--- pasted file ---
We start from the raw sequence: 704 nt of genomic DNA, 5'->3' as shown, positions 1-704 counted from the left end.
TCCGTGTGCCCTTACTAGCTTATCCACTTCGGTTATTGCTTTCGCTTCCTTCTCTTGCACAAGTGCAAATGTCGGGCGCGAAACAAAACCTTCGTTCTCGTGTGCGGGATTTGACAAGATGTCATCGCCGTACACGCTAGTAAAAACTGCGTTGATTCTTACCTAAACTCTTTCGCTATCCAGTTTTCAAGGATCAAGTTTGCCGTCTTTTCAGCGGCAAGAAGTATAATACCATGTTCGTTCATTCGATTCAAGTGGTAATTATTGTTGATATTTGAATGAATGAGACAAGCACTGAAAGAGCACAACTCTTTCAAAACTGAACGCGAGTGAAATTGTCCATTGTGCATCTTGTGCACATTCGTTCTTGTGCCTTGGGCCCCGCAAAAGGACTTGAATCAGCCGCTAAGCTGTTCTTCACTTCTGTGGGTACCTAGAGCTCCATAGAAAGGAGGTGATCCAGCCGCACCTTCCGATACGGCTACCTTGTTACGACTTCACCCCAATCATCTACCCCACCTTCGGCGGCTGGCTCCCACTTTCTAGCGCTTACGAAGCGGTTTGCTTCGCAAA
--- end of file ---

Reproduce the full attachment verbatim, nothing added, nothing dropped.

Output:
We start from the raw sequence: 704 nt of genomic DNA, 5'->3' as shown, positions 1-704 counted from the left end.
TCCGTGTGCCCTTACTAGCTTATCCACTTCGGTTATTGCTTTCGCTTCCTTCTCTTGCACAAGTGCAAATGTCGGGCGCGAAACAAAACCTTCGTTCTCGTGTGCGGGATTTGACAAGATGTCATCGCCGTACACGCTAGTAAAAACTGCGTTGATTCTTACCTAAACTCTTTCGCTATCCAGTTTTCAAGGATCAAGTTTGCCGTCTTTTCAGCGGCAAGAAGTATAATACCATGTTCGTTCATTCGATTCAAGTGGTAATTATTGTTGATATTTGAATGAATGAGACAAGCACTGAAAGAGCACAACTCTTTCAAAACTGAACGCGAGTGAAATTGTCCATTGTGCATCTTGTGCACATTCGTTCTTGTGCCTTGGGCCCCGCAAAAGGACTTGAATCAGCCGCTAAGCTGTTCTTCACTTCTGTGGGTACCTAGAGCTCCATAGAAAGGAGGTGATCCAGCCGCACCTTCCGATACGGCTACCTTGTTACGACTTCACCCCAATCATCTACCCCACCTTCGGCGGCTGGCTCCCACTTTCTAGCGCTTACGAAGCGGTTTGCTTCGCAAA